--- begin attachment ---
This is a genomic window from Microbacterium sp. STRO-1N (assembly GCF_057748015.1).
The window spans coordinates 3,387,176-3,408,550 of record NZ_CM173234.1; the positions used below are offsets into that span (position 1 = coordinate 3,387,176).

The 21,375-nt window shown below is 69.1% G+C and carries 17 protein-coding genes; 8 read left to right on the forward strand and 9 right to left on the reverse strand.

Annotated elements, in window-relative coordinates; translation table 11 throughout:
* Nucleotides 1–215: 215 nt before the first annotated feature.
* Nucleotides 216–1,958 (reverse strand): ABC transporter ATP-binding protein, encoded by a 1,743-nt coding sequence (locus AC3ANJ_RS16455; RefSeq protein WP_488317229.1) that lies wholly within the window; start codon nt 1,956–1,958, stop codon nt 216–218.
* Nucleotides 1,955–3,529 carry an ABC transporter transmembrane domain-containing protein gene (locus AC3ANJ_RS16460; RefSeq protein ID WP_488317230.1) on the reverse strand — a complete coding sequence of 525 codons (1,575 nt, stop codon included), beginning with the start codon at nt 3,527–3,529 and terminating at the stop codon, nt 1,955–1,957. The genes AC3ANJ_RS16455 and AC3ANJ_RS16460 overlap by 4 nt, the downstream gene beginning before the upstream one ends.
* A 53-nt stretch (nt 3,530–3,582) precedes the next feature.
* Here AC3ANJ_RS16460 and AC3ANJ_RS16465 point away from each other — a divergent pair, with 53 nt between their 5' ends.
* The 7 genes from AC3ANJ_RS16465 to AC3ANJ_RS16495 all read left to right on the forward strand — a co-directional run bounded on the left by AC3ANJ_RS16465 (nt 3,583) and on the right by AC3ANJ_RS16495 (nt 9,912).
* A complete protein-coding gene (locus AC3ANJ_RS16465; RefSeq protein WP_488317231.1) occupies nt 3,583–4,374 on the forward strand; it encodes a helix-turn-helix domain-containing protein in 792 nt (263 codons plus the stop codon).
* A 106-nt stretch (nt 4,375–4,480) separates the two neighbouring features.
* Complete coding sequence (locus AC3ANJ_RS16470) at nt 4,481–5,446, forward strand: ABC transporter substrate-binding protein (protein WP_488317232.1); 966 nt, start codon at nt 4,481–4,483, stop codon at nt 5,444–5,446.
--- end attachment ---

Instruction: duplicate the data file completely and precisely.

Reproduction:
This is a genomic window from Microbacterium sp. STRO-1N (assembly GCF_057748015.1).
The window spans coordinates 3,387,176-3,408,550 of record NZ_CM173234.1; the positions used below are offsets into that span (position 1 = coordinate 3,387,176).

The 21,375-nt window shown below is 69.1% G+C and carries 17 protein-coding genes; 8 read left to right on the forward strand and 9 right to left on the reverse strand.

Annotated elements, in window-relative coordinates; translation table 11 throughout:
* Nucleotides 1–215: 215 nt before the first annotated feature.
* Nucleotides 216–1,958 (reverse strand): ABC transporter ATP-binding protein, encoded by a 1,743-nt coding sequence (locus AC3ANJ_RS16455; RefSeq protein WP_488317229.1) that lies wholly within the window; start codon nt 1,956–1,958, stop codon nt 216–218.
* Nucleotides 1,955–3,529 carry an ABC transporter transmembrane domain-containing protein gene (locus AC3ANJ_RS16460; RefSeq protein ID WP_488317230.1) on the reverse strand — a complete coding sequence of 525 codons (1,575 nt, stop codon included), beginning with the start codon at nt 3,527–3,529 and terminating at the stop codon, nt 1,955–1,957. The genes AC3ANJ_RS16455 and AC3ANJ_RS16460 overlap by 4 nt, the downstream gene beginning before the upstream one ends.
* A 53-nt stretch (nt 3,530–3,582) precedes the next feature.
* Here AC3ANJ_RS16460 and AC3ANJ_RS16465 point away from each other — a divergent pair, with 53 nt between their 5' ends.
* The 7 genes from AC3ANJ_RS16465 to AC3ANJ_RS16495 all read left to right on the forward strand — a co-directional run bounded on the left by AC3ANJ_RS16465 (nt 3,583) and on the right by AC3ANJ_RS16495 (nt 9,912).
* A complete protein-coding gene (locus AC3ANJ_RS16465; RefSeq protein WP_488317231.1) occupies nt 3,583–4,374 on the forward strand; it encodes a helix-turn-helix domain-containing protein in 792 nt (263 codons plus the stop codon).
* A 106-nt stretch (nt 4,375–4,480) separates the two neighbouring features.
* Complete coding sequence (locus AC3ANJ_RS16470) at nt 4,481–5,446, forward strand: ABC transporter substrate-binding protein (protein WP_488317232.1); 966 nt, start codon at nt 4,481–4,483, stop codon at nt 5,444–5,446.